The US economy grew by an annualized 3.2 percent in the first quarter of 2019, easily beating market expectations of 2 percent and following a 2.2 percent expansion in the previous three-month period.
Positive contributions came from personal consumption expenditures (0.82 percentage points), private inventory investment (0.65 percentage points), exports (0.45 percentage points), state and local government spending (0.41 percentage points), and nonresidential fixed investment (0.38 percentage points). Imports, which are a subtraction in the calculation of GDP, decreased, posting a positive contribution of 0.58 percentage points. These contributions were partly offset by a decrease in residential investment (-0.11 percentage points).
Personal consumption expenditures (PCE) advanced 1.2 percent in the first quarter, easing from a 2.5 percent increase in the previous period, mainly due to a fall in consumption of goods (-0.7 percent vs 2.6 percent in Q4), in particular durable goods (-5.3 percent vs 3.6 percent). By contrast, services consumption growth remained solid (2 percent vs 2.4 percent).
Exports jumped 3.7 percent, after a 1.8 percent rise in Q4, boosted by sales of both goods (4.7 percent vs 1.2 percent) and services (1.8 percent vs 2.7 percent). On the other hand, imports declined 3.7 percent, the largest drop since the fourth quarter of 2012, following a 2 percent climb in Q4. Purchases of goods plunged 4.4 percent (vs 0.5 percent in Q4) and imports of services fell 0.8 percent (vs 8.6 percent in Q4).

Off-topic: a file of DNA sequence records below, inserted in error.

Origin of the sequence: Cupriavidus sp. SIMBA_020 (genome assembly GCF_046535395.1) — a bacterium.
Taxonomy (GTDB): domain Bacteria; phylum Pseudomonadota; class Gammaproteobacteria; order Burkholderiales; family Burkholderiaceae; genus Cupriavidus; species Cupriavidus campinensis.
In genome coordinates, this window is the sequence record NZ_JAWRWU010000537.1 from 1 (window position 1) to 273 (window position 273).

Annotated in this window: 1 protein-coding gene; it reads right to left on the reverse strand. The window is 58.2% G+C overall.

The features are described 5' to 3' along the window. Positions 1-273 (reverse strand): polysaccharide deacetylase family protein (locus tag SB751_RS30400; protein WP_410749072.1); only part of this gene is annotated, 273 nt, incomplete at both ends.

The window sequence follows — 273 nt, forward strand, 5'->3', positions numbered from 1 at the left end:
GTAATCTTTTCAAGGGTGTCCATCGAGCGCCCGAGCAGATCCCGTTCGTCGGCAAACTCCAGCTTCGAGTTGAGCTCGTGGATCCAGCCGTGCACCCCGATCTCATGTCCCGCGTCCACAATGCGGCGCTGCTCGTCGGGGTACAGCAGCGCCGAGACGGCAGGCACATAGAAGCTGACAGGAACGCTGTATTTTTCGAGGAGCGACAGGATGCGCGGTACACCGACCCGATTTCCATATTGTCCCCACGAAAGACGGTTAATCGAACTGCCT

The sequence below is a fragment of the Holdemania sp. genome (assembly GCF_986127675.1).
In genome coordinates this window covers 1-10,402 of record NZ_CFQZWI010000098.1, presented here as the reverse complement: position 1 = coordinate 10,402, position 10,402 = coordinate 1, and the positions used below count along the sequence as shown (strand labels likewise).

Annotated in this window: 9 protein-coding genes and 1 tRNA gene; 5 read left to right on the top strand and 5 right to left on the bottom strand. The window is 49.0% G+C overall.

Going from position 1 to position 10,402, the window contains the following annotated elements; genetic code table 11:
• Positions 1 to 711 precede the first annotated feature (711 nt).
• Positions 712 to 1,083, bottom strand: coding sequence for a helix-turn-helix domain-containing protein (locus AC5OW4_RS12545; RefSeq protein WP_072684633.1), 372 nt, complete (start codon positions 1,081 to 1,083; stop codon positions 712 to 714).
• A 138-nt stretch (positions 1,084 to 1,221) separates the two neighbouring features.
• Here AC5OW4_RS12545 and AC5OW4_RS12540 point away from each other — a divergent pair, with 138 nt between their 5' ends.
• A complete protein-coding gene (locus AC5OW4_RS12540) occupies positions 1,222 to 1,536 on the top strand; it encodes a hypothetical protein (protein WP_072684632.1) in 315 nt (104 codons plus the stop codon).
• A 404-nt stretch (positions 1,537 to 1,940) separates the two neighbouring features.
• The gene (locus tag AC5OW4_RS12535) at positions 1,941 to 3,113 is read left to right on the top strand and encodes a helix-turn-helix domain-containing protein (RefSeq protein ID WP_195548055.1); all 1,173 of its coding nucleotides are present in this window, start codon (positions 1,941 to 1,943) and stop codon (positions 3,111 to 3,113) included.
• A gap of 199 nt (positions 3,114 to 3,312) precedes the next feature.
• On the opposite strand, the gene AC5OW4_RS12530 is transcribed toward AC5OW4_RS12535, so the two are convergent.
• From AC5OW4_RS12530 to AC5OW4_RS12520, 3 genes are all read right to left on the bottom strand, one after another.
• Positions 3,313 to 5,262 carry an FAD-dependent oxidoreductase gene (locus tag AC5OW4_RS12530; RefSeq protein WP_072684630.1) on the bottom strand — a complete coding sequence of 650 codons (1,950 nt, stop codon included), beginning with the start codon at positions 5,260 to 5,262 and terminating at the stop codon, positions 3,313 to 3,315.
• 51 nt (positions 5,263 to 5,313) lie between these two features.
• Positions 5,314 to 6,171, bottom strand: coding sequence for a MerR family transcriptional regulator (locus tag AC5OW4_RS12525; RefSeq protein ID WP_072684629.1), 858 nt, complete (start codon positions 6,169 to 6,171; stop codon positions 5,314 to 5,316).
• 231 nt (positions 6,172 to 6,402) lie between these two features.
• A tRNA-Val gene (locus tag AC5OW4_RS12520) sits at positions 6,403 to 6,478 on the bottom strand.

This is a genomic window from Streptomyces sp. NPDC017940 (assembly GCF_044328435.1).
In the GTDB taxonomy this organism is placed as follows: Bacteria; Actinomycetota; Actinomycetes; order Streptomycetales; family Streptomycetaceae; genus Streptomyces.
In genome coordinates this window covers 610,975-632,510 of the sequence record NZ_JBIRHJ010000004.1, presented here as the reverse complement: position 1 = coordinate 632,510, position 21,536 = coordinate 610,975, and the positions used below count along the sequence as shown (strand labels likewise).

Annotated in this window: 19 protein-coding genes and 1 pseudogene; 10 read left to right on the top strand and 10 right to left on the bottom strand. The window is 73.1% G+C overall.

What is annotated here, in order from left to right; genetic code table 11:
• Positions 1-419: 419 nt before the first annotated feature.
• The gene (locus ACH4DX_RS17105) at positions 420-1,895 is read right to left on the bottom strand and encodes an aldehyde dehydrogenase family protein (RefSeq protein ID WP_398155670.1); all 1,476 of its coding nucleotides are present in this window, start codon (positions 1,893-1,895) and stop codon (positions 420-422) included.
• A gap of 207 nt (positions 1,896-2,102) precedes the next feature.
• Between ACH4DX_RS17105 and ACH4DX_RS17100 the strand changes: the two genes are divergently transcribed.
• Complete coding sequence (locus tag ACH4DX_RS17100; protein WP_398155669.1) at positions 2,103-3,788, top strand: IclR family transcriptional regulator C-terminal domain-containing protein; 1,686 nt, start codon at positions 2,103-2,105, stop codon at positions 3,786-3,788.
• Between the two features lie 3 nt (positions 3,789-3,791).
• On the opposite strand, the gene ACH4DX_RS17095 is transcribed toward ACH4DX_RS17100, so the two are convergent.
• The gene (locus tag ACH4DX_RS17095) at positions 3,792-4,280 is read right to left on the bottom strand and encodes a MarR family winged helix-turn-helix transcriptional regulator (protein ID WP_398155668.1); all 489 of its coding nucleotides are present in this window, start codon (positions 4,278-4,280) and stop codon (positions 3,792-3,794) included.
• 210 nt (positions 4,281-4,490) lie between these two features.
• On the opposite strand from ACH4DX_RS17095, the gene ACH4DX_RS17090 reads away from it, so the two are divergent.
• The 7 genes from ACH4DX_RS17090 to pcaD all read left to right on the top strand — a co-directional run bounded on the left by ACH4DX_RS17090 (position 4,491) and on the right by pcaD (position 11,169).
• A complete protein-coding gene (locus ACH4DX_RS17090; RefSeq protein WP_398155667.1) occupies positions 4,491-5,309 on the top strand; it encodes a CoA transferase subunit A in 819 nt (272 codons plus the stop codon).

State and local spending surged 3.9 percent, the most since the first quarter of 2016, reversing a 1.3 percent drop in the fourth quarter of 2018.
Nonresidential fixed investment increased 2.7 percent, compared to a 5.4 percent advance in the previous three-month period. Investment in intellectual property products led the gains (8.6 percent vs 10.7 percent), followed by equipment (0.2 percent vs 6.6 percent). By contrast, investment in structures fell for the third straight quarter (-0.8 percent vs -3.9 percent).
Meanwhile, residential investment shrank for the fifth straight period (-2.8 percent vs -4.7 percent), the first such instance since the financial crisis.